In contrast to the roles of Rabs in promoting tumor progression, a minor fraction of Rabs is proposed to serve as tumor suppressor (Table 1). However, Rab proteins may have diverse functions in different types or subtypes of cancers. For example, in addition to its role in increasing invasiveness of cancer cells, Rab25 has also been identified to act as a tumor suppressor by inhibiting invasive and angiogenic activities in esophageal squamous cell carcinoma [55] and by increasing malignant tumor formation in the intestines of Rab25-/-;ApcMin/- mice [56]. The oncogenic or tumor suppressive functions of Rab25 are cell-type dependent. Rab25 enhances the aggressiveness in ovarian and breast cancer cells [48], while it functions as a tumor suppressor in esophageal squamous cell carcinoma and colorectal carcinoma [55, 56]. An explanation for the discrepancies is that the role of Rab25 in tumorigenesis is dependent on specific or a group of cancer type and on its interplay with cell-type specific effectors.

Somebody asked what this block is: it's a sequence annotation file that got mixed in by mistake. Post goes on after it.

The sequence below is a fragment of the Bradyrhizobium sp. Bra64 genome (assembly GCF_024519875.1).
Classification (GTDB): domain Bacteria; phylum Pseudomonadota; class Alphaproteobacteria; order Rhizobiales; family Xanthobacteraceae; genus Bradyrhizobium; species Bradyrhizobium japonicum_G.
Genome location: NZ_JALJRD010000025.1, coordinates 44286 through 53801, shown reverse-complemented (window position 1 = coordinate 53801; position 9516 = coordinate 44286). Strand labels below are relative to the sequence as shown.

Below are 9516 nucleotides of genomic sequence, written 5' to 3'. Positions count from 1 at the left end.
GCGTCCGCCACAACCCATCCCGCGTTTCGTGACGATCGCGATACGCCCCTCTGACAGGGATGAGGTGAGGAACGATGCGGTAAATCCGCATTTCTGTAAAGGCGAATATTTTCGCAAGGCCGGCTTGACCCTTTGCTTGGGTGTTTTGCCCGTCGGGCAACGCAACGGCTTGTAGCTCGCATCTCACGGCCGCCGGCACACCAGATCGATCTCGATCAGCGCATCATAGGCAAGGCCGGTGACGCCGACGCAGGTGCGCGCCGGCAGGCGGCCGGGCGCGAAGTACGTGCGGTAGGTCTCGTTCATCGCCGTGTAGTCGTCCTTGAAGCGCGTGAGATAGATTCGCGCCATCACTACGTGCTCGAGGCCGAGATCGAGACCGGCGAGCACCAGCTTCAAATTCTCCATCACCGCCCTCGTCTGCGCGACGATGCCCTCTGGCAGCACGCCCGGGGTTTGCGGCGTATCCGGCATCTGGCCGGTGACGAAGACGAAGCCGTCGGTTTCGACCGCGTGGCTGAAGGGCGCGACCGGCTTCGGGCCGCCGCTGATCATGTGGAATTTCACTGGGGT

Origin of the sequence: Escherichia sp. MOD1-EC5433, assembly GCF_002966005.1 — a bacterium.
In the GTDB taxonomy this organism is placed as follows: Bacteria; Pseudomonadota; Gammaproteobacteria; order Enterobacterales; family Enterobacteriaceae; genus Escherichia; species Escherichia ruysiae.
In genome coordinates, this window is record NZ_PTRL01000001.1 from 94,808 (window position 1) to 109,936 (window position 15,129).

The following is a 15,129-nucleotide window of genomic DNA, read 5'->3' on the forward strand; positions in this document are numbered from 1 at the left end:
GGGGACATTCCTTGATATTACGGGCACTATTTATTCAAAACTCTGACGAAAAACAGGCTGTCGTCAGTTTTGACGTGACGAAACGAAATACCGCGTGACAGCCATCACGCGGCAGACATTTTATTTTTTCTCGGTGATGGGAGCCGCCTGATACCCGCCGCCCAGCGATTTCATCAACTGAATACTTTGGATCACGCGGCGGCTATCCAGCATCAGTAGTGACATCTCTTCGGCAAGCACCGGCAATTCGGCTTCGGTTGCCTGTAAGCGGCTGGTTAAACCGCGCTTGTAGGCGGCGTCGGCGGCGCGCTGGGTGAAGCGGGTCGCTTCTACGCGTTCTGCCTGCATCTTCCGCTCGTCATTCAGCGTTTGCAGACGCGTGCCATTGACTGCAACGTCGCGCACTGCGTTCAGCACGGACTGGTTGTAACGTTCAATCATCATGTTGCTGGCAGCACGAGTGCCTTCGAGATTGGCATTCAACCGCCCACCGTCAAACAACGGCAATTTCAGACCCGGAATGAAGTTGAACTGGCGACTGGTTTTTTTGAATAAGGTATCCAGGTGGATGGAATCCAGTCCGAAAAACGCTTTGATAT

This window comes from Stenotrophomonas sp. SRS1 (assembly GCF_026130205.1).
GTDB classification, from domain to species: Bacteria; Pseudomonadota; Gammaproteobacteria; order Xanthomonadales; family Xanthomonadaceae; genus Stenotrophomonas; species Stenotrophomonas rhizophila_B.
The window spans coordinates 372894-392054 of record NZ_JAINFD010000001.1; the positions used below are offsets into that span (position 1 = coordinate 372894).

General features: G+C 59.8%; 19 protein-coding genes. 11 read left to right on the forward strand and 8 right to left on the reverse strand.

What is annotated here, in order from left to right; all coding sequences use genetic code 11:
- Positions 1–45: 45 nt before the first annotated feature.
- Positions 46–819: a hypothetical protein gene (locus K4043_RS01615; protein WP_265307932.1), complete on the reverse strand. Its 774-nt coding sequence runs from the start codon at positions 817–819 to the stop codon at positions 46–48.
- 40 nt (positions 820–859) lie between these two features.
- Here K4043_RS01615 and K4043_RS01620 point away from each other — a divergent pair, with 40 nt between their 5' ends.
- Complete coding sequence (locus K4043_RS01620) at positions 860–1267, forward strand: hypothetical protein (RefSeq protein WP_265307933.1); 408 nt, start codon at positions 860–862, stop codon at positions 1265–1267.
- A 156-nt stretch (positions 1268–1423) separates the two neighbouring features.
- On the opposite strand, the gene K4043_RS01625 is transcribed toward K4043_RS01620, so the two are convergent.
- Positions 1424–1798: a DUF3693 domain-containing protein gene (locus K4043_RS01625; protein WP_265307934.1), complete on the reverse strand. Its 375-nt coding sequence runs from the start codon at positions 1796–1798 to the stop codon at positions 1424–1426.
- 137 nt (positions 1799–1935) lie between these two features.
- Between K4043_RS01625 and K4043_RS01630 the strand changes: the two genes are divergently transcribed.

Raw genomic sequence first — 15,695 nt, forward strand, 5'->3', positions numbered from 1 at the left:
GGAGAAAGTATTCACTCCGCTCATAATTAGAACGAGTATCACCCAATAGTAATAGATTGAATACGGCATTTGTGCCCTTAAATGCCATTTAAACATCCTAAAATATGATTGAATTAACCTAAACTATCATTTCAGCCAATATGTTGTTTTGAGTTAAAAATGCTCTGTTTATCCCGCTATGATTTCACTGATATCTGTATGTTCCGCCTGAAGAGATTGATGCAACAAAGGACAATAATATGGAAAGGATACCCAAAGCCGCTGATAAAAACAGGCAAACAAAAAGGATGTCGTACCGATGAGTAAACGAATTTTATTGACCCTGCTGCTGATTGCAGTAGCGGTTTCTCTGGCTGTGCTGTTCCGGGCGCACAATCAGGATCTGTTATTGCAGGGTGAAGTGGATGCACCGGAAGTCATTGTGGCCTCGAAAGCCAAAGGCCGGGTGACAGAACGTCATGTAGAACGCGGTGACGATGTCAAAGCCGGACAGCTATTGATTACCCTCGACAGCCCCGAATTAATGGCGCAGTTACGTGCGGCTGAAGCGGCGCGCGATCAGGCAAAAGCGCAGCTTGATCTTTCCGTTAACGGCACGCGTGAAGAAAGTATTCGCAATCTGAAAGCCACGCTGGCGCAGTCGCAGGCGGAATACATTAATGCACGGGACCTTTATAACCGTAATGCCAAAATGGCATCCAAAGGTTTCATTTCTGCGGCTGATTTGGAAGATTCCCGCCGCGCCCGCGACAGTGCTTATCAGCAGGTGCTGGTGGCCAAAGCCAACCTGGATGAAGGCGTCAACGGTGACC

Rab37 is another example of diverse functions in different types of cancers. Upregulation of Rab37 and its interacting partner TMEM22 are found in renal cell carcinoma (RCC) and decrease in its level by siRNA reduces cancer cell growth, suggesting the oncogenic-like role of Rab37 in RCC [57]. However, promoter hypermethylation of Rab37 gene leading to low expression of Rab37 mRNA and protein is associated with advanced metastasis in non-small cell lung cancer patients [58]. These results may attributed to Rab-mediated cell-type specific distinct downstream pathways or cargo trafficking. Interestingly, Rab37-mediated exocytosis of tissue inhibitor of metalloproteinase 1 (TIMP1) inactivates extracellular MMP9 and thereby suppresses cell invasion signaling [59]. Of note, reconstituted TIMP1 by addition of TIMP1 recombinant protein abolishes the migration and invasion ability of lung cancer cells in vitro and in vivo [59]. In addition, 5-Aza-2-deoxycytidine treatment of a highly metastatic lung cancer cell line shows demethylation and re-expression of the Rab37 gene and correlates with reduced cancer cell migration [58]. The last-mentioned two studies provide therapeutic strategies such as DNA demethylation of Rab37 gene and increased expression of Rab37 protein and its cargos such as TIMP1 could facilitate the development of anti-cancer treatment.